‘Customized’ welfare: A hard goal to implement
He hasn’t worked since. Jo and his wife have a monthly income of 800,000 won ($720). Half of that is earned by Jo’s wife, surnamed Lee, 52, who works as a cleaning lady. The other half comes from the government as a basic living allowance.
“Ever since the accident, my husband has been quite discouraged,” Lee said. “He doesn’t even try looking for a job. He has nothing - no education and no money. Whenever I tell him to get a job, he fumes and frets.” She says the situation is hopeless.
Once every three to four months, Jo receives a phone call from the neighborhood’s welfare department urging him to find work but the department provides neither motivation nor any actual help in finding a job.
President Lee Myung-bak stressed late last month the importance of a “customized” welfare system, geared to recipients’ individual needs, rather than a broad, impersonal universal system.
The aim is to help people like Jo, who has the ability to work.
But to make this customized welfare system work, identifying the specific situation of each recipient of public assistance is a must.
However, when the JoongAng Ilbo inspected several major community welfare departments, there was no sign of a customized welfare system except at one or two places. And at those places, the system was stressed to the limit, with too few workers to handle a massive workload.
The JoongAng Ilbo found that most of the centers’ employees were overwhelmed with paperwork and have to deal with a constant stream of complaints and questions. It seemed that it was impossible for staff members to even think about conducting on-site case studies in homes.
As part of adopting a new, integrated social welfare computer network last year to help manage the system, the government ordered welfare officials in neighborhood community centers to only focus on carrying out the new customized welfare system while city halls or district offices were to take over the job of determining the eligibility of those receiving public assistance.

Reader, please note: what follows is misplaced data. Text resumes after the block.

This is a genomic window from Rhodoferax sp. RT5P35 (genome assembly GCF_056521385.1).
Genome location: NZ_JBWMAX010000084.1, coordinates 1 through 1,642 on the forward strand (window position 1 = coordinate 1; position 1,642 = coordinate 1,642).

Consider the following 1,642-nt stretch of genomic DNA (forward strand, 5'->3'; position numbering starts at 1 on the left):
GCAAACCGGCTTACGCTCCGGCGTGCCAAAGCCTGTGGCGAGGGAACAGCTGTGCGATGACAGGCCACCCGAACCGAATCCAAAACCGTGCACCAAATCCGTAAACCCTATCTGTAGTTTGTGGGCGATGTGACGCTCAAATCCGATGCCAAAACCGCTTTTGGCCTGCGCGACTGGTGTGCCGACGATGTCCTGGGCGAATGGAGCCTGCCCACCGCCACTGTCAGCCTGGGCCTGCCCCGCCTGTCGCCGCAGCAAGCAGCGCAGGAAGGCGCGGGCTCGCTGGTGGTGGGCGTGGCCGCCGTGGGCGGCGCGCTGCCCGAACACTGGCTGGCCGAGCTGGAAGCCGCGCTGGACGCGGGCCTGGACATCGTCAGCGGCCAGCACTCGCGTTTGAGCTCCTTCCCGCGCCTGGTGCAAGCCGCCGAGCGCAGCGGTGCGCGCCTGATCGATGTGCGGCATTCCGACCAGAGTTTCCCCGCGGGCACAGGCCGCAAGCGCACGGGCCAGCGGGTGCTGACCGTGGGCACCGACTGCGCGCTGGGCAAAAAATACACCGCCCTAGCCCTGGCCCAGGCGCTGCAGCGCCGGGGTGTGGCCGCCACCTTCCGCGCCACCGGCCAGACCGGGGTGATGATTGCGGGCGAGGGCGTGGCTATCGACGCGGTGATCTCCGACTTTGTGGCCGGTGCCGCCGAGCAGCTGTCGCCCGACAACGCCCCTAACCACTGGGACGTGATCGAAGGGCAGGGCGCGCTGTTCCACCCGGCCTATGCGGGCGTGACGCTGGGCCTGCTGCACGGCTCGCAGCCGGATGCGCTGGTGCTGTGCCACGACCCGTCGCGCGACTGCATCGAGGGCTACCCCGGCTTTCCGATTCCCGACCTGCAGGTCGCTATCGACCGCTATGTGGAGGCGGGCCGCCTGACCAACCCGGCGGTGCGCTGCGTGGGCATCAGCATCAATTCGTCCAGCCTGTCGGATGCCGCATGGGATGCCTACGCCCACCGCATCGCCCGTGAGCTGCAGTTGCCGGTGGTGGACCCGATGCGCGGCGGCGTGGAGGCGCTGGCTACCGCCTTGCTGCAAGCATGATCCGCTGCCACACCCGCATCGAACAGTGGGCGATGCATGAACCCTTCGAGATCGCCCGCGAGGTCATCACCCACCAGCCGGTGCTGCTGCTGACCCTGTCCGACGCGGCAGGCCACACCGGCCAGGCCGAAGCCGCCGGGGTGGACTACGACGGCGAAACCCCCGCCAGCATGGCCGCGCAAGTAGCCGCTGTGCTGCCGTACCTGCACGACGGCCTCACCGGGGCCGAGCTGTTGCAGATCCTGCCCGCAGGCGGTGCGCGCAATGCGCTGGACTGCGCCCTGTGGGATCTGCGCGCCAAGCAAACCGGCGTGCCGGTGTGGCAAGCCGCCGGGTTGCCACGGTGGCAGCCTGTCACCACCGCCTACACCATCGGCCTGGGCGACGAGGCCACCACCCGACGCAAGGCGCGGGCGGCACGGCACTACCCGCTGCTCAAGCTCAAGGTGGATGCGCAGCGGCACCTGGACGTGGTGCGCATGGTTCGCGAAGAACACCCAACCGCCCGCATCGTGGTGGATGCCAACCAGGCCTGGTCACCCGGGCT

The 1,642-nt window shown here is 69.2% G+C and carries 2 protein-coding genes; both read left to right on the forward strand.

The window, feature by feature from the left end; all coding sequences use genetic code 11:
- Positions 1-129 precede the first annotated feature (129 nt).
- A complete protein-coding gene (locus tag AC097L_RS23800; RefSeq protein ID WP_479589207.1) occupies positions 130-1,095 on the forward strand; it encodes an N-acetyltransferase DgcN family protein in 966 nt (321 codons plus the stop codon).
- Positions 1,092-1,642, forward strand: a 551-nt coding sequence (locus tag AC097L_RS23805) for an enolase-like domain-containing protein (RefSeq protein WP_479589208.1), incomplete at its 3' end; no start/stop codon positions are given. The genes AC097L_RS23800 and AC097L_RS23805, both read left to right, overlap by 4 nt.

But the reality is different.
The North District Office in Daegu, for instance, saw an increase in its welfare budget to 175.5 billion won this year from 72.1 billion won in 2006, but only six more workers were added to the staff of 60.
Two workers at a municipal welfare office in Daegu had to be relocated to a district office to manage the new computer network.
“With the current situation, on-site visits are impossible,” said Kim Dong-hoon, 41, a social worker at the center. “Social welfare is expanding, which leads to more work for social workers like me.
But if I went on on-site visits, there would only be one worker left at the center, unable to finish all the work alone,” he said.
Kim said that in order to implement the customized welfare system, a social worker should bond with recipients to figure out their specific needs. But the lack of staff works against this goal.
One social worker in Daegu, Gang Gyeong-sook, 52, was hospitalized last year after suffering from a herniated disc. Because she was the only social worker at the center, she had to receive calls from her hospital sickbed. And when Gang returned to work, 300 cases were waiting on her desk.
Another social worker, Kim Seong-hoon, 39, at a community center in Jeju Island, takes care of 4,166 households. Kim does on-site visits on weekends because it is impossible to do so during weekdays due to the mountain of paperwork each day.
Despite the lack of social workers, there has been success at certain locations. Nowon and Gwanak districts in Seoul have managed to help more recipients, thanks to the strong will of the workers.
As soon as Kim Seong-hwa, was appointed the head of Nowon District Office last July, he added 56 staff members at the district’s community centers, up from its initial 67 workers. At the community center where Lee Myeong-hwa works, three more people were recently added.
The Gwanak District Office had appointed Yoo Jong-pil as the new head on the same month as well. Yoo started to reduce the workload for social workers, such as cleaning and minor paperwork.
But there is a long way to go, and some of the problem relates to just keeping social workers.
Lee Seong-su, head of public relations at the Korea Social Service Welfare Administration, said that “since social service is an arduous job, many civil servants move to other departments after working for only six months to a year.”
And while the controversy over “free welfare” policy continues, three out of four Koreans believe that the money should be spent on those who are in urgent need of public assistance rather than trying to give benefits to everyone, according to a recent survey conducted by the JoongAng Ilbo.
According to the results, 76.3 percent said “the government should prioritize the needy and distribute financial support accordingly.”
Meanwhile, 23.4 percent replied that there should be a free welfare policy for everyone even if that meant they would have to pay higher taxes.
By Special Reporting Team [firstname.lastname@example.org]